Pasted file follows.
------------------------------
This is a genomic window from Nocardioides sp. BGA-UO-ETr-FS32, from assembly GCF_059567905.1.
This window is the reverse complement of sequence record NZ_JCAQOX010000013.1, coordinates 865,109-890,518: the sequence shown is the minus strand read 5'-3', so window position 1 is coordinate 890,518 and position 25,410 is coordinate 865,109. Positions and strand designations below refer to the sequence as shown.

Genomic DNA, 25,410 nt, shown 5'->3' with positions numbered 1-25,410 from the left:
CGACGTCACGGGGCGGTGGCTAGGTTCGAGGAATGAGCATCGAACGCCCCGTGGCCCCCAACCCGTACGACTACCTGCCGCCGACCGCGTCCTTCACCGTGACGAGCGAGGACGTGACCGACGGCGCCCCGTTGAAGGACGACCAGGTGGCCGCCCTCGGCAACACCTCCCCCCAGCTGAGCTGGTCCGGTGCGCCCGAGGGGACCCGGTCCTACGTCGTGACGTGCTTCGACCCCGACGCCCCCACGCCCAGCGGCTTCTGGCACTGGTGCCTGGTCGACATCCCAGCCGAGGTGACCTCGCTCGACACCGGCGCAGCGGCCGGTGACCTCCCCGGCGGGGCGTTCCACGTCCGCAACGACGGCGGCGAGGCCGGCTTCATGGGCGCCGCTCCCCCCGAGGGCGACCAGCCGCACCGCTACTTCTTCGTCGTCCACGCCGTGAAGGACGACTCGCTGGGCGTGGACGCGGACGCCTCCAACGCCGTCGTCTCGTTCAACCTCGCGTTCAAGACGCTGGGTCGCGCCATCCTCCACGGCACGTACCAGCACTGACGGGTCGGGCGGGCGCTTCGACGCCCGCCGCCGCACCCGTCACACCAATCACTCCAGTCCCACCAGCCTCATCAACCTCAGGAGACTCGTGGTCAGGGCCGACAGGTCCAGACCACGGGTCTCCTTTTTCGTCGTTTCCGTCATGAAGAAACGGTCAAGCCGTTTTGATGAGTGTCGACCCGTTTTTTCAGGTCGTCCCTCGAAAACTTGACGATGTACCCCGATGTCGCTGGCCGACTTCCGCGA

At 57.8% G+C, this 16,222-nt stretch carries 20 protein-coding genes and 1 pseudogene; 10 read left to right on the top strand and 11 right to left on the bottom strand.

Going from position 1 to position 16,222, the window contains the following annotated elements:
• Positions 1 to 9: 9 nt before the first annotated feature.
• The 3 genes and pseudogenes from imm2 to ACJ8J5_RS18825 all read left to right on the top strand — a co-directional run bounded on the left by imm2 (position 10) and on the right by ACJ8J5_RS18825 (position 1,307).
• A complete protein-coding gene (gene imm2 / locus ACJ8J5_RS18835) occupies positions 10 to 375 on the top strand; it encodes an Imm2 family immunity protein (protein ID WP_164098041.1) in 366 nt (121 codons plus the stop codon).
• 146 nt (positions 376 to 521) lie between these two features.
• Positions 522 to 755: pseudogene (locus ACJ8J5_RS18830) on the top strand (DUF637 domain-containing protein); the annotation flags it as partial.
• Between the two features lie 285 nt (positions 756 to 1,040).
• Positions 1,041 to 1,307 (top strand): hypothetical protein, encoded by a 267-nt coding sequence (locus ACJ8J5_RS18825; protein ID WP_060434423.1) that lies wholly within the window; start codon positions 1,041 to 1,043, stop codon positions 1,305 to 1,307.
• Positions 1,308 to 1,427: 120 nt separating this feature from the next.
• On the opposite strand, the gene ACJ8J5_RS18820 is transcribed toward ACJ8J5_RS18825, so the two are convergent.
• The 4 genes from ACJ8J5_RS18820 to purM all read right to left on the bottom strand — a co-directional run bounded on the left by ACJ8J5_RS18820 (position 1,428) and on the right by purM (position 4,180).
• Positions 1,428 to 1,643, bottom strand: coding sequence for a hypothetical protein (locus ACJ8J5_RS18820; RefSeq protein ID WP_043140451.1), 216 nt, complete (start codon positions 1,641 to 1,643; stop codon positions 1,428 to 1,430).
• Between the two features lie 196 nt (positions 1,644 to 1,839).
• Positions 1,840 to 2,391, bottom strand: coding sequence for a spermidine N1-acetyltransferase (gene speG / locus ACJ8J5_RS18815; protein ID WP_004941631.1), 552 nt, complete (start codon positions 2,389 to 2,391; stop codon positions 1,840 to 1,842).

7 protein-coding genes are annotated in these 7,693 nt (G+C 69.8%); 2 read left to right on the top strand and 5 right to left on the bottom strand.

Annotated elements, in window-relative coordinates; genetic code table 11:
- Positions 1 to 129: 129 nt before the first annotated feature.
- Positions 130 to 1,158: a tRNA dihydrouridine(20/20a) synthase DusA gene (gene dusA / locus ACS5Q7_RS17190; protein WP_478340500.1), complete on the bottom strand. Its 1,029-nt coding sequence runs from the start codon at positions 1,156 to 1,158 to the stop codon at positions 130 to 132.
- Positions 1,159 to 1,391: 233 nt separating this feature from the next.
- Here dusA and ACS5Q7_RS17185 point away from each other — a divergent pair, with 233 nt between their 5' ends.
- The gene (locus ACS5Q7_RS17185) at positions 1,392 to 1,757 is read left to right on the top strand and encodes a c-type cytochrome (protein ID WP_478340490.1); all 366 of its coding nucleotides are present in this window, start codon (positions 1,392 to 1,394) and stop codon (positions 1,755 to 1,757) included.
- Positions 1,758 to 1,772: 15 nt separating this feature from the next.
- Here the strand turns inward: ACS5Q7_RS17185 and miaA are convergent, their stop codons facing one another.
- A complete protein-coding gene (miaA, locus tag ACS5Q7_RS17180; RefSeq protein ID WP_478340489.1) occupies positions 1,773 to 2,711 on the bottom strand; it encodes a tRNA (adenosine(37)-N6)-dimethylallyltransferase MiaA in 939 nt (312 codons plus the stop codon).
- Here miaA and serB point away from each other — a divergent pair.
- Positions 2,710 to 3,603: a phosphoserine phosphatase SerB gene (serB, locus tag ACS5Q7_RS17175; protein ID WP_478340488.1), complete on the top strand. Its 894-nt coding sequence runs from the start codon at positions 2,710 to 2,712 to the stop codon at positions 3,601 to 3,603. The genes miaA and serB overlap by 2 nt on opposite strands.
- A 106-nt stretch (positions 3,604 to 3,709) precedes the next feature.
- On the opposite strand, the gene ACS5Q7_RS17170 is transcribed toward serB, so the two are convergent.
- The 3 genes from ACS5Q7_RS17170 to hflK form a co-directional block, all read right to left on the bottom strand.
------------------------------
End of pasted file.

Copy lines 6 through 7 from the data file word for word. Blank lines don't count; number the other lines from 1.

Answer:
Going from position 1 to position 16,222, the window contains the following annotated elements:
• Positions 1 to 9: 9 nt before the first annotated feature.